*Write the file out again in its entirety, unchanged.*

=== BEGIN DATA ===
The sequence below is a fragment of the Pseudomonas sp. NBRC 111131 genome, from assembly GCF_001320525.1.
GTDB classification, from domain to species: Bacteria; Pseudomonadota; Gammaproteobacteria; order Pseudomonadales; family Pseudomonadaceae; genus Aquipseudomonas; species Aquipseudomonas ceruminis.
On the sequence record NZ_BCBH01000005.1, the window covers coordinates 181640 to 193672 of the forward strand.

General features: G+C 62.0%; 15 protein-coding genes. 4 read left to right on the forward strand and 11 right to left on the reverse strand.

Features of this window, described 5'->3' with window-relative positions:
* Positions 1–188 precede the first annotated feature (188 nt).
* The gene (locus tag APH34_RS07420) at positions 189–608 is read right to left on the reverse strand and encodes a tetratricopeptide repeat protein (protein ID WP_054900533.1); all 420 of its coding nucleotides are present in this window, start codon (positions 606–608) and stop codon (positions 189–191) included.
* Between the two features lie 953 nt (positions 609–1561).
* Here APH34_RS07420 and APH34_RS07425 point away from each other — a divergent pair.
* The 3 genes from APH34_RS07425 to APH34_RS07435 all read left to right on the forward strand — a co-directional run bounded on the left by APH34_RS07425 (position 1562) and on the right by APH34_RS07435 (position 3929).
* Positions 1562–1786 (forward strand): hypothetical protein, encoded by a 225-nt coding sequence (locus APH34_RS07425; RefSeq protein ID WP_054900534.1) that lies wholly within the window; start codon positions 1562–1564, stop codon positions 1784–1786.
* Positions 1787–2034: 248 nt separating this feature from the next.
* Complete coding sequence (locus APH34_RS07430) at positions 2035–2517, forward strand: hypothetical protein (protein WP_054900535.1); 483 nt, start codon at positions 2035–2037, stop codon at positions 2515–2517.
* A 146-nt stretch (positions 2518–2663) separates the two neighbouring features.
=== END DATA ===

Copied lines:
The sequence below is a fragment of the Pseudomonas sp. NBRC 111131 genome, from assembly GCF_001320525.1.
GTDB classification, from domain to species: Bacteria; Pseudomonadota; Gammaproteobacteria; order Pseudomonadales; family Pseudomonadaceae; genus Aquipseudomonas; species Aquipseudomonas ceruminis.
On the sequence record NZ_BCBH01000005.1, the window covers coordinates 181640 to 193672 of the forward strand.

General features: G+C 62.0%; 15 protein-coding genes. 4 read left to right on the forward strand and 11 right to left on the reverse strand.

Features of this window, described 5'->3' with window-relative positions:
* Positions 1–188 precede the first annotated feature (188 nt).
* The gene (locus tag APH34_RS07420) at positions 189–608 is read right to left on the reverse strand and encodes a tetratricopeptide repeat protein (protein ID WP_054900533.1); all 420 of its coding nucleotides are present in this window, start codon (positions 606–608) and stop codon (positions 189–191) included.
* Between the two features lie 953 nt (positions 609–1561).
* Here APH34_RS07420 and APH34_RS07425 point away from each other — a divergent pair.
* The 3 genes from APH34_RS07425 to APH34_RS07435 all read left to right on the forward strand — a co-directional run bounded on the left by APH34_RS07425 (position 1562) and on the right by APH34_RS07435 (position 3929).
* Positions 1562–1786 (forward strand): hypothetical protein, encoded by a 225-nt coding sequence (locus APH34_RS07425; RefSeq protein ID WP_054900534.1) that lies wholly within the window; start codon positions 1562–1564, stop codon positions 1784–1786.
* Positions 1787–2034: 248 nt separating this feature from the next.
* Complete coding sequence (locus APH34_RS07430) at positions 2035–2517, forward strand: hypothetical protein (protein WP_054900535.1); 483 nt, start codon at positions 2035–2037, stop codon at positions 2515–2517.
* A 146-nt stretch (positions 2518–2663) separates the two neighbouring features.